Many people are ready and eager to purchase a home, and can easily afford a mortgage payment; however, the concern is that they do not have a 20 percent down payment available and wonder if there are any options available for them.
The reality is that if you have good credit, you can probably get a loan. But, without a good down payment, your costs will go up.
To start with, you must have some cash to buy a home. There will be closing costs and you’ll have to pay for taxes and insurance.
But the key is that, without 20 percent down, you’ll have to pay for Private Mortgage Insurance. The idea is that people who put their savings into a property are much less likely to default on a loan. The lender wants insurance that you will pay on your mortgage.
PMI is expensive and the less you put down, the higher the mortgage insurance is. The cost of PMI depends on your credit score and the size of your down payment. According to Mortgage lender Freddie Mac, the cost is from $30 to $70 per month for each $100,000 borrowed. This is added to your monthly payment.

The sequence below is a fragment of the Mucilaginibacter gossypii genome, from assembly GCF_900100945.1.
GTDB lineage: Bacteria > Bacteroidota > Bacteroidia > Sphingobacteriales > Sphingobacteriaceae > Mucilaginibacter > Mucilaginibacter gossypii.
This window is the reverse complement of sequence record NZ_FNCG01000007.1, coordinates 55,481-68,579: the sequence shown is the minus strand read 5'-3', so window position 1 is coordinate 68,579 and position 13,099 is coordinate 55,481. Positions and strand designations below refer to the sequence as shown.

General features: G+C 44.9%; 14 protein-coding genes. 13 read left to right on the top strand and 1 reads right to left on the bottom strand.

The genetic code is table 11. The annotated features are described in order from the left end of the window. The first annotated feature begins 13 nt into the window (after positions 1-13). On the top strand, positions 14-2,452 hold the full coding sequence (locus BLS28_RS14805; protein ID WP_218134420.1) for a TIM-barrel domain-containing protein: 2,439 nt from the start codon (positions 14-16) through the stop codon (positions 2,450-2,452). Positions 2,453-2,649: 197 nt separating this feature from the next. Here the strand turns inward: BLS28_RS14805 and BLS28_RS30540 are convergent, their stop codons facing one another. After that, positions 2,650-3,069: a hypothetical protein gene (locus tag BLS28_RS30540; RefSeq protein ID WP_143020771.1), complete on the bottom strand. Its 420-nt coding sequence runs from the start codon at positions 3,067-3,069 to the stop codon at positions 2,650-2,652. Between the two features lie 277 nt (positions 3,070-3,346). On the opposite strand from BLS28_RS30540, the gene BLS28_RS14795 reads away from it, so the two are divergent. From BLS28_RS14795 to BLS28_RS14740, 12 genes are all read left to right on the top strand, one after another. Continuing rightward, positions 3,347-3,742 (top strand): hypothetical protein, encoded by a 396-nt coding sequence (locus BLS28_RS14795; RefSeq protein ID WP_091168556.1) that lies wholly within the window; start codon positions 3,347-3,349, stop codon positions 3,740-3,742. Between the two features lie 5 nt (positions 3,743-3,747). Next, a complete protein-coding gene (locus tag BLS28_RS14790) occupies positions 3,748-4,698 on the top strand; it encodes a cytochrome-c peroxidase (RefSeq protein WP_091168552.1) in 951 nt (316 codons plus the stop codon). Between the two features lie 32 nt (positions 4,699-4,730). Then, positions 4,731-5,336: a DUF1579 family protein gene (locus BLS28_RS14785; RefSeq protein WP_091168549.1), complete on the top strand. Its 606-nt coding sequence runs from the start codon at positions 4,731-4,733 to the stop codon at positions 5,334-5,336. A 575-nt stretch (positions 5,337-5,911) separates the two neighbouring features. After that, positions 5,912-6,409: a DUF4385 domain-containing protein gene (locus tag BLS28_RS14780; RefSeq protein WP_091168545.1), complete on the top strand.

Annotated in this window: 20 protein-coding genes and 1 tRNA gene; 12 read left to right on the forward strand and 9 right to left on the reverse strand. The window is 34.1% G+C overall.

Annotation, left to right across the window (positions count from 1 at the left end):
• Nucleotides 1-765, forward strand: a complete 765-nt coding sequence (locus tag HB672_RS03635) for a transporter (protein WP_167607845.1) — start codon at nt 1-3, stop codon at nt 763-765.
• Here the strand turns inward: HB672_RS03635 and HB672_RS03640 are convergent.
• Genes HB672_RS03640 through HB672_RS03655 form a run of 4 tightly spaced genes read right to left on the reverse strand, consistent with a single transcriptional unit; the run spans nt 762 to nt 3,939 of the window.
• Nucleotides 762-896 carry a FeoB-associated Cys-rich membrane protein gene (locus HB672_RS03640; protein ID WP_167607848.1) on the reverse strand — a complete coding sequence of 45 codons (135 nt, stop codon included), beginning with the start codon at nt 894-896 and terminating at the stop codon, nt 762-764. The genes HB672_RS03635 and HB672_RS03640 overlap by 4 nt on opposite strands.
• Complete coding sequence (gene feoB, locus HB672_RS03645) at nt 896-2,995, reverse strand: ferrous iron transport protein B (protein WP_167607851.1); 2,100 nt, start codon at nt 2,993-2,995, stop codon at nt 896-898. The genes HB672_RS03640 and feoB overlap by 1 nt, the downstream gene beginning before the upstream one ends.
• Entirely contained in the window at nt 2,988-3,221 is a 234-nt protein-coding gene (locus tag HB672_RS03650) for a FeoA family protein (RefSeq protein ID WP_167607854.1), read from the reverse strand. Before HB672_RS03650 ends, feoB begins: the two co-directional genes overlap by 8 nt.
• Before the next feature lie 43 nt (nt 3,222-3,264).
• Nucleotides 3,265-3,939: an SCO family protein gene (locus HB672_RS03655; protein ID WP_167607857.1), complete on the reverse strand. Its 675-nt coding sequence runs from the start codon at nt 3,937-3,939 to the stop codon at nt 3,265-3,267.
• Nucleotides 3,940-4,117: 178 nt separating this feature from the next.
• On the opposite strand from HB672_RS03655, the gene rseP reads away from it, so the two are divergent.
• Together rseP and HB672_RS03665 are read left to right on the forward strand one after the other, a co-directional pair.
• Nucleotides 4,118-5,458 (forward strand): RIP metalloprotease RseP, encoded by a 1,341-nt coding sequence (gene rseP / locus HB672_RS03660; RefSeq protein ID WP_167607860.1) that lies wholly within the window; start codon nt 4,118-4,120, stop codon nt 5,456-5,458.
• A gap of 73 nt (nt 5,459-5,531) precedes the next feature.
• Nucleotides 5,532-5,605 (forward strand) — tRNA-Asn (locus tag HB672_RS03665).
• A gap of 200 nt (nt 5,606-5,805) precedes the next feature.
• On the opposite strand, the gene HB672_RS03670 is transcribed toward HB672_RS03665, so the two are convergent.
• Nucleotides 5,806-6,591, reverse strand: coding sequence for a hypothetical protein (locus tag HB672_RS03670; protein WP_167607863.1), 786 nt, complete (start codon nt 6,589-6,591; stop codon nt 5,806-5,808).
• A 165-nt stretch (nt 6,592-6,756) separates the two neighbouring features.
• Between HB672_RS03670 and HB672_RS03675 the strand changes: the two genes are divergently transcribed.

Still, if you want to buy now, you could get a loan from family members. Most lenders will accept this if the family members assert that money is a gift that doesn’t have to be repaid.
If you have 3 percent as a down payment, Fannie Mae and Freddie Mac will back the loan, assuming your credit is good. You will pay PMI.
FHA backs loans with down payments of 3.5 percent. It also has lower credit score requirements. Buyers will have to pay a mortgage insurance premium.
For veterans, a VA loan requires a funding fee of 2.15 percent of the loan up front, in lieu of PMI.
USDA will guarantee loans with nothing down in rural and suburban areas if your income qualifies. It charges a mortgage insurance premium of 2 percent of the loan plus a monthly charge, according to US News.